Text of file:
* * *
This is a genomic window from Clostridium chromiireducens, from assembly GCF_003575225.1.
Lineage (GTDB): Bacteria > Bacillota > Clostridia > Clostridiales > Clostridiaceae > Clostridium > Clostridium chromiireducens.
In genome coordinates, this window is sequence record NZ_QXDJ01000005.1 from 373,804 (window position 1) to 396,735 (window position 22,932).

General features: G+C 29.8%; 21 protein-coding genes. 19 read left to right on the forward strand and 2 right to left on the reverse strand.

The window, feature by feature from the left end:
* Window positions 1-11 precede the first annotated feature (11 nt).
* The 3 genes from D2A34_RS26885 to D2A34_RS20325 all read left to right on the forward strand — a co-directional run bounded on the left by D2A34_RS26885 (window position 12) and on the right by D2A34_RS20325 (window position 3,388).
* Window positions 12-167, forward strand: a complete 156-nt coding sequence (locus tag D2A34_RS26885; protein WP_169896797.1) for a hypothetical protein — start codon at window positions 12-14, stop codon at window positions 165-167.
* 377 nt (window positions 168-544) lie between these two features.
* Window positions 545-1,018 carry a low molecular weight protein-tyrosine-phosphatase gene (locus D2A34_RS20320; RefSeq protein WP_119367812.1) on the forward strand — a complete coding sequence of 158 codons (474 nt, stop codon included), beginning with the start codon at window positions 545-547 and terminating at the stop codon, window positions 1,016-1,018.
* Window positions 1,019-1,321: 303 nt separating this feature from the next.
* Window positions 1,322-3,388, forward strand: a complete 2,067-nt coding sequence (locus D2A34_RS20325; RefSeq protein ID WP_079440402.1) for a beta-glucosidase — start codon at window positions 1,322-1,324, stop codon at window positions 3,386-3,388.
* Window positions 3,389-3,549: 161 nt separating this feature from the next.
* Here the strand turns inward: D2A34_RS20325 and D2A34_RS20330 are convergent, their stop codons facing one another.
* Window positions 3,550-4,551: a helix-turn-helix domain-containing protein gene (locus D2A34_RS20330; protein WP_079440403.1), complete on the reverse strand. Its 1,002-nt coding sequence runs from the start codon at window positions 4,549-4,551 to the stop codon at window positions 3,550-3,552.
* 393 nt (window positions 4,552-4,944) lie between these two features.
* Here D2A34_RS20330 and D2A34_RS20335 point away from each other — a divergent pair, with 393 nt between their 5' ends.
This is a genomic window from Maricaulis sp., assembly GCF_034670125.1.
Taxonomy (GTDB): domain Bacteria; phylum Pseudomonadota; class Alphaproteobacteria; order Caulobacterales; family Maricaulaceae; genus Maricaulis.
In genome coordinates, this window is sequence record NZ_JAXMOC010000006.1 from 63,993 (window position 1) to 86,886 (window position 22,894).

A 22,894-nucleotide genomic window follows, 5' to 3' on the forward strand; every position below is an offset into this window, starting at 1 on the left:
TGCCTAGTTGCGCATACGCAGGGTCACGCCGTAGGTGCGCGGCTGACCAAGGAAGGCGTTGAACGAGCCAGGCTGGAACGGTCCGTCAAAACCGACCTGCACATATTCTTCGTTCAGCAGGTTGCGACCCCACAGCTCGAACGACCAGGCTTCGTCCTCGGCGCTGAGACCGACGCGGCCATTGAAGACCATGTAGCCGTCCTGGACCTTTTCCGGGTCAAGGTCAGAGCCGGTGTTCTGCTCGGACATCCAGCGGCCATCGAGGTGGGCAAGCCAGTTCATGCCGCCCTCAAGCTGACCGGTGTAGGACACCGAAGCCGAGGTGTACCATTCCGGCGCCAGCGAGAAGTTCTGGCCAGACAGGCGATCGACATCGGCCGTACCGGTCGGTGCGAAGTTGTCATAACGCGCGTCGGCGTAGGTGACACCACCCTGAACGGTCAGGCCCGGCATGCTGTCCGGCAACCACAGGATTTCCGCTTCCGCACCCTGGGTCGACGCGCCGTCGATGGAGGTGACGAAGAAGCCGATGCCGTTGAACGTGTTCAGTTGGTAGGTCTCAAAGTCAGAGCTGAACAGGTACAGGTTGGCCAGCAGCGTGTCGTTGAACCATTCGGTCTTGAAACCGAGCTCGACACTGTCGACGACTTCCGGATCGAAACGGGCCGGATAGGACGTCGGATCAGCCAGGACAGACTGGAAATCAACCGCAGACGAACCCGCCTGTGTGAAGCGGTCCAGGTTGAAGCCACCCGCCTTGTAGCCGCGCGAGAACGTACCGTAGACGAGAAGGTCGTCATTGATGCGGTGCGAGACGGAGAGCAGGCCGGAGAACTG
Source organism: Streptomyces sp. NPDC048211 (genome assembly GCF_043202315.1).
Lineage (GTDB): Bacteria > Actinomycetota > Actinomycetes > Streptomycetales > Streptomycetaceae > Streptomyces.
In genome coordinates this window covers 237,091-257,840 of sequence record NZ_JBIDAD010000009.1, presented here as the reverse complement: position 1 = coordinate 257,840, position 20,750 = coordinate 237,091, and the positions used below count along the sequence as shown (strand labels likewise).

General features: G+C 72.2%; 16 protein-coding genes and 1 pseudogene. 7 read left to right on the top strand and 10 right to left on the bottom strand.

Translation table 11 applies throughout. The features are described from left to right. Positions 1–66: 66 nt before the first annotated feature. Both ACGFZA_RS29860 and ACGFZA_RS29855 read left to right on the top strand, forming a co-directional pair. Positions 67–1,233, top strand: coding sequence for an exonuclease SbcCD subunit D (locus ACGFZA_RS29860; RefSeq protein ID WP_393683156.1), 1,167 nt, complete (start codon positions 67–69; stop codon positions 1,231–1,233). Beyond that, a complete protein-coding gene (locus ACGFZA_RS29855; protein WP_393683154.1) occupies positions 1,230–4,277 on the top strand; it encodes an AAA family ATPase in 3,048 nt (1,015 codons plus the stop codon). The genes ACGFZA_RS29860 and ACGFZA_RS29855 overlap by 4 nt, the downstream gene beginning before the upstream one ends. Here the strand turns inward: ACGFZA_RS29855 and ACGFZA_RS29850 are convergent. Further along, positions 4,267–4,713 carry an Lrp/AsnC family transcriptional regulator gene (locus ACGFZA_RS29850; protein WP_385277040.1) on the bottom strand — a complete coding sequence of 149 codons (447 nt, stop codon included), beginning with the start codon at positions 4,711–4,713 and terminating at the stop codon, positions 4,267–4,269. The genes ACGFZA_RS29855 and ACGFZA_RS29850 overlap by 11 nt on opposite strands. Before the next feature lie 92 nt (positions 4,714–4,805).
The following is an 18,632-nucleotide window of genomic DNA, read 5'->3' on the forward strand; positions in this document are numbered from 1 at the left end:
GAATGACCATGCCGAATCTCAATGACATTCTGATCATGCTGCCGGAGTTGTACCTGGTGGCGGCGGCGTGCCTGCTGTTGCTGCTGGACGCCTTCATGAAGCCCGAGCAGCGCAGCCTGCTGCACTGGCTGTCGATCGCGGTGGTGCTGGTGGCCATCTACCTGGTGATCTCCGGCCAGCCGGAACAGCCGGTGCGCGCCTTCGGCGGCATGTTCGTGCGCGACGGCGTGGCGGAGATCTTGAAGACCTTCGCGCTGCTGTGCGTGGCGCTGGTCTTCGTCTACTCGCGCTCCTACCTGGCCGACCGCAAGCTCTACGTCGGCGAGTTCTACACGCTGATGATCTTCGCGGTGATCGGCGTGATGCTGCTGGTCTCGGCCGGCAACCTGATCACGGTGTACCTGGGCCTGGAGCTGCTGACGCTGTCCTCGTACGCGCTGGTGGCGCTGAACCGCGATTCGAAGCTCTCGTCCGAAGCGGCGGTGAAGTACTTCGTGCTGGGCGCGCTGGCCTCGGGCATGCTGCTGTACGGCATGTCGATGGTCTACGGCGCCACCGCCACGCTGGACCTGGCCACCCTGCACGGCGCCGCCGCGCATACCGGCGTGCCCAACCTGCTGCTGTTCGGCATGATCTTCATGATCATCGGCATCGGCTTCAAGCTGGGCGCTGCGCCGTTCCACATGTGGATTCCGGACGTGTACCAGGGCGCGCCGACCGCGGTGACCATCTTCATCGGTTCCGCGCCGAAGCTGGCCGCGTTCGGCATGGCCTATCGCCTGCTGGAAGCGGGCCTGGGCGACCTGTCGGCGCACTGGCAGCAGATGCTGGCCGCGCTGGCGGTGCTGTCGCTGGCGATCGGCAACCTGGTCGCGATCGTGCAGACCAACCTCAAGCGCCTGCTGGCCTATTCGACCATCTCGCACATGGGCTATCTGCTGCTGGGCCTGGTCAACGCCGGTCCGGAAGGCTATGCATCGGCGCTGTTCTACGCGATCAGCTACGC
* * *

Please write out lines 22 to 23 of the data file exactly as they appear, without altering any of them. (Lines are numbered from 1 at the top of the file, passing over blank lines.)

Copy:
TGCCTAGTTGCGCATACGCAGGGTCACGCCGTAGGTGCGCGGCTGACCAAGGAAGGCGTTGAACGAGCCAGGCTGGAACGGTCCGTCAAAACCGACCTGCACATATTCTTCGTTCAGCAGGTTGCGACCCCACAGCTCGAACGACCAGGCTTCGTCCTCGGCGCTGAGACCGACGCGGCCATTGAAGACCATGTAGCCGTCCTGGACCTTTTCCGGGTCAAGGTCAGAGCCGGTGTTCTGCTCGGACATCCAGCGGCCATCGAGGTGGGCAAGCCAGTTCATGCCGCCCTCAAGCTGACCGGTGTAGGACACCGAAGCCGAGGTGTACCATTCCGGCGCCAGCGAGAAGTTCTGGCCAGACAGGCGATCGACATCGGCCGTACCGGTCGGTGCGAAGTTGTCATAACGCGCGTCGGCGTAGGTGACACCACCCTGAACGGTCAGGCCCGGCATGCTGTCCGGCAACCACAGGATTTCCGCTTCCGCACCCTGGGTCGACGCGCCGTCGATGGAGGTGACGAAGAAGCCGATGCCGTTGAACGTGTTCAGTTGGTAGGTCTCAAAGTCAGAGCTGAACAGGTACAGGTTGGCCAGCAGCGTGTCGTTGAACCATTCGGTCTTGAAACCGAGCTCGACACTGTCGACGACTTCCGGATCGAAACGGGCCGGATAGGACGTCGGATCAGCCAGGACAGACTGGAAATCAACCGCAGACGAACCCGCCTGTGTGAAGCGGTCCAGGTTGAAGCCACCCGCCTTGTAGCCGCGCGAGAACGTACCGTAGACGAGAAGGTCGTCATTGATGCGGTGCGAGACGGAGAGCAGGCCGGAGAACTG
Source organism: Streptomyces sp. NPDC048211 (genome assembly GCF_043202315.1).